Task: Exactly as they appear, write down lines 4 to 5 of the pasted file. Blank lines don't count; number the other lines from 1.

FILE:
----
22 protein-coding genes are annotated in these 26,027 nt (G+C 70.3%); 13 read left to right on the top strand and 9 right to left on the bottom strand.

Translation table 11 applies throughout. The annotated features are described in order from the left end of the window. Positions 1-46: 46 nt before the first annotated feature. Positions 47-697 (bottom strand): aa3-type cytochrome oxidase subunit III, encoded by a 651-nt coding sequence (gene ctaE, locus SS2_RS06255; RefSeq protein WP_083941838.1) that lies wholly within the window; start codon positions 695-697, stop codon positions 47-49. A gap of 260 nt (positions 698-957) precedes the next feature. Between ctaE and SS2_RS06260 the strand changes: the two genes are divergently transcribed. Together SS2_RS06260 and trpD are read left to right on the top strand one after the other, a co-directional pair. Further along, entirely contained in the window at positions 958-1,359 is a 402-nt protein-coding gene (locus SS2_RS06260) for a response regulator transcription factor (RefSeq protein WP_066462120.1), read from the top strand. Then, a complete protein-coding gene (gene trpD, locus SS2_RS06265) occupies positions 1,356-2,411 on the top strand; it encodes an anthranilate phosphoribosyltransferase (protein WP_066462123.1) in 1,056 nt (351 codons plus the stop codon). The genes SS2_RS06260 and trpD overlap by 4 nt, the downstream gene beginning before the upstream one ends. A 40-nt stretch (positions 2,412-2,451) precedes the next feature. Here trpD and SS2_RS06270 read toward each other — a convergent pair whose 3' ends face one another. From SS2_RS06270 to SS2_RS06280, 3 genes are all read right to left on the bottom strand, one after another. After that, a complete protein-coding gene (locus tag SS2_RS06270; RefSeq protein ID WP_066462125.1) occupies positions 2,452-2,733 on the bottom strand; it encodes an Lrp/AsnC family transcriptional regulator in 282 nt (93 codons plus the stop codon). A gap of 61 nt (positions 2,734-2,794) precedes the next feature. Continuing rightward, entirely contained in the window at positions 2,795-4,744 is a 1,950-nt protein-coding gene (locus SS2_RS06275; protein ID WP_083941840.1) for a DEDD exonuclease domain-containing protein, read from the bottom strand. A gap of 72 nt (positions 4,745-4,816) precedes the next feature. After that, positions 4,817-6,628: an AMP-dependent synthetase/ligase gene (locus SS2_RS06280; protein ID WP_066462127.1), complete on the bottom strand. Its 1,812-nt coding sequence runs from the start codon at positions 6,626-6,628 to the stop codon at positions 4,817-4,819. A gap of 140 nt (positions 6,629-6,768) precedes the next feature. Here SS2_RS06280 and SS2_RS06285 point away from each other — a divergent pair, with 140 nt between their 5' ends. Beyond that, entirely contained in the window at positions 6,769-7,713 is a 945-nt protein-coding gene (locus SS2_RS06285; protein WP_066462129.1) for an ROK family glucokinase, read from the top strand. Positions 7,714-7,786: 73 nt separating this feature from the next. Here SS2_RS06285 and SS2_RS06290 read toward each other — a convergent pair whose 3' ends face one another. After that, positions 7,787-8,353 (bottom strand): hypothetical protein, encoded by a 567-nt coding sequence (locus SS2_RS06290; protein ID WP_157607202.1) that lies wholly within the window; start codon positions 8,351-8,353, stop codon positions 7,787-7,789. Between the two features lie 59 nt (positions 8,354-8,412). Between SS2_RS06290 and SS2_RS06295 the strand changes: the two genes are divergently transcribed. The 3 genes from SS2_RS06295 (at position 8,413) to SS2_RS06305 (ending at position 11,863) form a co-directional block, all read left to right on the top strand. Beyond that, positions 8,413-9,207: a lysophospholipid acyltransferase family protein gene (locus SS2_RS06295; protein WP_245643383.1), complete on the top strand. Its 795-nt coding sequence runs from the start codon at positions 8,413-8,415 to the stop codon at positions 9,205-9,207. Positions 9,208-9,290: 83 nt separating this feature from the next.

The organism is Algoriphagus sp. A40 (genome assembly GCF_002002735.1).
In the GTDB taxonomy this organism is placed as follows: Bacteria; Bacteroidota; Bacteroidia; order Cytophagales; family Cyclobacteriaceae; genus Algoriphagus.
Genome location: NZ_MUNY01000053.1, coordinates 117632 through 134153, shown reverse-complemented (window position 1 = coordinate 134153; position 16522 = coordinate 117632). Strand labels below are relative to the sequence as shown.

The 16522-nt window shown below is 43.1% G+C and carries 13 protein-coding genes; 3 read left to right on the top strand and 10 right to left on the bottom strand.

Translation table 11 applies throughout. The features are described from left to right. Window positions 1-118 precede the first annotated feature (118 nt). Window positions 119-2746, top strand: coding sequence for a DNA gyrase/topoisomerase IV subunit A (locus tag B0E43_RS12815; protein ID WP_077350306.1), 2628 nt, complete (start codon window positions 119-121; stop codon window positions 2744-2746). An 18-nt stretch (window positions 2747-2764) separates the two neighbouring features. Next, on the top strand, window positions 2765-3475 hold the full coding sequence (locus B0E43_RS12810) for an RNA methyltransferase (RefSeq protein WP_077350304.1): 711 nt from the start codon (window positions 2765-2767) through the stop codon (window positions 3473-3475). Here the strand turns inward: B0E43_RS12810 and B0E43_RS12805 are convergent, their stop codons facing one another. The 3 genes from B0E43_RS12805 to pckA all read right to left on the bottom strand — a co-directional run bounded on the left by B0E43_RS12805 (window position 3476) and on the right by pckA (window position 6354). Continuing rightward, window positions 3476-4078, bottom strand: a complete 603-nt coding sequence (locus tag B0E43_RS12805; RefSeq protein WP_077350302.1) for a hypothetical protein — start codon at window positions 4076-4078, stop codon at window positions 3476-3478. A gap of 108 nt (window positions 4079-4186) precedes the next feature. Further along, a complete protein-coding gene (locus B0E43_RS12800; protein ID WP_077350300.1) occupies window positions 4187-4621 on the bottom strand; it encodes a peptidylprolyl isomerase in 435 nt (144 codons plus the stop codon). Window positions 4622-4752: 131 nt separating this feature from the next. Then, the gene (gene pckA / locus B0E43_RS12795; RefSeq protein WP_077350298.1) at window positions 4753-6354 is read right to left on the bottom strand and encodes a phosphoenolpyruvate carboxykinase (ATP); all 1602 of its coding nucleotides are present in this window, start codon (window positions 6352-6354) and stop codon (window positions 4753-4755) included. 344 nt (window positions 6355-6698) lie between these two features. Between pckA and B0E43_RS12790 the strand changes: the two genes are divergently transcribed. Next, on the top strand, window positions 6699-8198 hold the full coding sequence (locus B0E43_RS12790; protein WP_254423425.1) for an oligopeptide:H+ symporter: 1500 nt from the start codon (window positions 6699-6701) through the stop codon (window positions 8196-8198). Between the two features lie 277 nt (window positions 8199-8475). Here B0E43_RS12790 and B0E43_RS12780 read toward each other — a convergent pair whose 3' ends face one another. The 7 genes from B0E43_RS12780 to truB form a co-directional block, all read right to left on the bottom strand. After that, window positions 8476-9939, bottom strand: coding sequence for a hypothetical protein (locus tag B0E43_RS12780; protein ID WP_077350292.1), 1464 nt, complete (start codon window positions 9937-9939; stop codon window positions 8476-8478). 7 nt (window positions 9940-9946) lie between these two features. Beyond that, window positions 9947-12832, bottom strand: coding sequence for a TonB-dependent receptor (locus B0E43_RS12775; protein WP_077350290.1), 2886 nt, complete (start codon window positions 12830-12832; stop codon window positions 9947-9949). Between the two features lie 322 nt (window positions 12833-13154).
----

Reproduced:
In the GTDB taxonomy this organism is placed as follows: Bacteria; Bacteroidota; Bacteroidia; order Cytophagales; family Cyclobacteriaceae; genus Algoriphagus.
Genome location: NZ_MUNY01000053.1, coordinates 117632 through 134153, shown reverse-complemented (window position 1 = coordinate 134153; position 16522 = coordinate 117632). Strand labels below are relative to the sequence as shown.